The advent of microarray technology, allowing measurement of gene expression levels for thousands of genes in parallel, has made possible experiments designed to investigate the genetic control of variation in gene expression level (described in the literature as ???genetical genomics??? or ???eQTL??? experiments). Published results from these studies, in yeast and in mice, show that genetic variation is an important factor in gene regulation, and furthermore that individual polymorphisms modify the expression level of many genes. The concern of this thesis is the bioinformatic analyses of the expression level and genotype data sets that are the raw material for these studies. In particular this thesis addresses the two issues of detection of artefactual effects, and maximizing the information that can be extracted from the data. It is shown that while a polymorphism affecting the expression of many genes may be readily detected, care must be taken to determine whether the detected effect is genuinely one of genetic control of expression level, rather than the effect of correlations in measured expression level not of genetic cause. A significance test is devised to distinguish between these cases. The detection of artefactual correlation is explored further in the reanalysis of the published data from a large yeast study. A critique is given of the permutation method used to ascribe genetic control as the cause of inter gene expression level correlation. The presence of some degree of artefactual correlation is shown, and novel methods are presented for identifying such artefacts. To extend the analyses that may be applied to eQTL data, an algorithm is presented for determining secondary eQTLs for gene expression level (as opposed to a single primary QTL), along with a significance test for the putative QTL found. The technique is demonstrated on a large public data set. In addition to the use for which they are intended, the data sets generated for eQTL studies provide opportunities for additional analyses. In this thesis a method is developed for calculating a genome wide map of meiotic recombination frequency from the genotype data for multiple segregant strains. The method is demonstrated on the published genotype data generated for a large yeast eQTL study.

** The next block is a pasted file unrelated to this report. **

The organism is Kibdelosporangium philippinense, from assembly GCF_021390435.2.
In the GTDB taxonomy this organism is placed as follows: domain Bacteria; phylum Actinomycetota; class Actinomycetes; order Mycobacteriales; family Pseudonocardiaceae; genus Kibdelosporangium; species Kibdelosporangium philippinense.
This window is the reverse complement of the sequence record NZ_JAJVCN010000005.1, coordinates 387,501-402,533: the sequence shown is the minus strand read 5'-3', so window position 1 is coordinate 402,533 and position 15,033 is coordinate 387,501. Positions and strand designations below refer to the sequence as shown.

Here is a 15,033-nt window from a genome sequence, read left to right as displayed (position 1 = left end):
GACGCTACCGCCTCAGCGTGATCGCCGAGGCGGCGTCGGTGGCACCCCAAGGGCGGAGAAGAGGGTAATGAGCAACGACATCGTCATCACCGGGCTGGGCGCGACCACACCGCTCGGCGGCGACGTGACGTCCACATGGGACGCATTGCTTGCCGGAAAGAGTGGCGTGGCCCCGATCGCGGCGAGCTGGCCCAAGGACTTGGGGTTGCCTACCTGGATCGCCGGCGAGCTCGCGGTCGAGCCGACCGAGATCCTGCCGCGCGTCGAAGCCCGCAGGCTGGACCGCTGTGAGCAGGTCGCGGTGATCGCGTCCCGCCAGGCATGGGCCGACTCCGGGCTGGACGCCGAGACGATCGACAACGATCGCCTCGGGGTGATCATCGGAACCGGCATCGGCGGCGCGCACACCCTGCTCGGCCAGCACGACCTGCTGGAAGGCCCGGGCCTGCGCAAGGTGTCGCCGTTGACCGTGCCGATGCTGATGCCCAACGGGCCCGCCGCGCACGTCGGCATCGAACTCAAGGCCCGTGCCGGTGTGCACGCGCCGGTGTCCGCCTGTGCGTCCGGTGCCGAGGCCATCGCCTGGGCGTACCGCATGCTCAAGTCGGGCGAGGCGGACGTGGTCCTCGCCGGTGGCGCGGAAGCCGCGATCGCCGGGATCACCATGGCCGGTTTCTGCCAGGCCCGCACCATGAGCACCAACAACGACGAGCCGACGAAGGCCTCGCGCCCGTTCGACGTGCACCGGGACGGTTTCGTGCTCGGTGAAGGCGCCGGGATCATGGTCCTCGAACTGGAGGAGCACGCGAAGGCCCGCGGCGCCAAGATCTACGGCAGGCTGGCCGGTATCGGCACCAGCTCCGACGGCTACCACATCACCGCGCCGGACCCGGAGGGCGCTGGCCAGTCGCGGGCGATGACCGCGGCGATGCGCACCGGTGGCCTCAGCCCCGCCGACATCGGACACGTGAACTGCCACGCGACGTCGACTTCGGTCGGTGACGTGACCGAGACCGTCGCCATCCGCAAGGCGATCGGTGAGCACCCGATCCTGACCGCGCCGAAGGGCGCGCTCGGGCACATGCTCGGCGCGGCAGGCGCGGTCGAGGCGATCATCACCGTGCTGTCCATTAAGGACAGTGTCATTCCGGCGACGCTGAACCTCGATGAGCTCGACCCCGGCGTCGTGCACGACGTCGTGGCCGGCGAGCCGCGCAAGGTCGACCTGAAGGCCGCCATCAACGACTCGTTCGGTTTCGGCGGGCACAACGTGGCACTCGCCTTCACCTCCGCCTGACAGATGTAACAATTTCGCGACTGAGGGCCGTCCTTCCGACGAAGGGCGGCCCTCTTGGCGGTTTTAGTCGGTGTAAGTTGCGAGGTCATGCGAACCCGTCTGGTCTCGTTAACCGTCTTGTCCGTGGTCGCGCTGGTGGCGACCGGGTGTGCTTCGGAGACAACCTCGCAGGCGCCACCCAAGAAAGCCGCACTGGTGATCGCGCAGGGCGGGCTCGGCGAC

6

An examination of the regulation of gene expression using microarray and genomic resources /

Cheung, Ming-ming. January 2002 (has links)
Thesis (M. Phil.)--University of Hong Kong, 2002. / Includes bibliographical references (leaves 79-86).
7

Optimisation of cDNA microarray tumour profiling and molecular analysis of epithelial ovarian cancer /

Van Laar, Ryan. January 2005 (has links)
Thesis (Ph.D.)--University of Melbourne, Peter MacCallum Cancer Centre and The Dept. of Biochemistry and Molecular Biology, 2006. / Typescript. Includes bibliographical references (leaves 281-331).
8

Analysis of gene expression data in transgenic and non-transgenic soybean cultivars using bioinformatics tools

Cheng, Kei Chin, January 1900 (has links)
Thesis (M.Sc.). / Written for the Dept. of Plant Science. Title from title page of PDF (viewed 2008/01/15). Includes bibliographical references.
9

Gene selection by 1-D discrete wavelet transform for classifying cancer samples using DNA microarray data

Jose, Adarsh. January 2009 (has links)
Dissertation (Ph. D.)--University of Akron, Dept. of Chemical and Biomedical Engineering, 2009. / "May, 2009." Title from electronic dissertation title page (viewed 8/3/2009) Advisor, Dale H. Mugler; Co-advisor, Zhong-Hui Duan; Committee members, Daniel B. Sheffer; Department Chair, Daniel B. Sheffer; Dean of the College, George K. Haritos; Dean of the Graduate School, George R. Newkome. Includes bibliographical references.
10

Methods for incorporating biological information into the statistical analysis of gene expression microarray data /

Leader, Debbie. January 2009 (has links)
Thesis (PhD--Statistics)--University of Auckland, 2009. / " A thesis submitted in partial fulfilment of the requirements for the degree of Doctor of Philosophy in Statistics." Includes bibliographical references (p.165-184).